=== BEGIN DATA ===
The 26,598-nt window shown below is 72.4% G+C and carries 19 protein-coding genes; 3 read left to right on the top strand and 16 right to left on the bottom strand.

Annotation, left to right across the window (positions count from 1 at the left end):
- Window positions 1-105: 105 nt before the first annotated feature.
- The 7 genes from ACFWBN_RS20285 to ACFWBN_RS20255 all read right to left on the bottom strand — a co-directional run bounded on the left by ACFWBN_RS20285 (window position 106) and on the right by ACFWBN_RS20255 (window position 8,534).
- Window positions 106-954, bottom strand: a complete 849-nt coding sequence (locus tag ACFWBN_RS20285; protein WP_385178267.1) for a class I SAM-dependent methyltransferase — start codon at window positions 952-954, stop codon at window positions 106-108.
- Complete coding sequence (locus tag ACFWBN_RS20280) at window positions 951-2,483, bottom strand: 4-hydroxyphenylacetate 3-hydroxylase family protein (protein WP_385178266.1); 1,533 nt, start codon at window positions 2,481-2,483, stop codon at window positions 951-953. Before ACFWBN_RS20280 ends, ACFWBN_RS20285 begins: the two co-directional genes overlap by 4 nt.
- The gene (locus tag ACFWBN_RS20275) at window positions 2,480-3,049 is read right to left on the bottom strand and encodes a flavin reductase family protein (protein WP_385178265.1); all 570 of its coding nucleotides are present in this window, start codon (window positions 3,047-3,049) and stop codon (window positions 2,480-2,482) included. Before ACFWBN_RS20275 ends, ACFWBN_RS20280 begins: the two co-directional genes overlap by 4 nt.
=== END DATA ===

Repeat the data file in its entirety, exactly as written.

The 26,598-nt window shown below is 72.4% G+C and carries 19 protein-coding genes; 3 read left to right on the top strand and 16 right to left on the bottom strand.

Annotation, left to right across the window (positions count from 1 at the left end):
- Window positions 1-105: 105 nt before the first annotated feature.
- The 7 genes from ACFWBN_RS20285 to ACFWBN_RS20255 all read right to left on the bottom strand — a co-directional run bounded on the left by ACFWBN_RS20285 (window position 106) and on the right by ACFWBN_RS20255 (window position 8,534).
- Window positions 106-954, bottom strand: a complete 849-nt coding sequence (locus tag ACFWBN_RS20285; protein WP_385178267.1) for a class I SAM-dependent methyltransferase — start codon at window positions 952-954, stop codon at window positions 106-108.
- Complete coding sequence (locus tag ACFWBN_RS20280) at window positions 951-2,483, bottom strand: 4-hydroxyphenylacetate 3-hydroxylase family protein (protein WP_385178266.1); 1,533 nt, start codon at window positions 2,481-2,483, stop codon at window positions 951-953. Before ACFWBN_RS20280 ends, ACFWBN_RS20285 begins: the two co-directional genes overlap by 4 nt.
- The gene (locus tag ACFWBN_RS20275) at window positions 2,480-3,049 is read right to left on the bottom strand and encodes a flavin reductase family protein (protein WP_385178265.1); all 570 of its coding nucleotides are present in this window, start codon (window positions 3,047-3,049) and stop codon (window positions 2,480-2,482) included. Before ACFWBN_RS20275 ends, ACFWBN_RS20280 begins: the two co-directional genes overlap by 4 nt.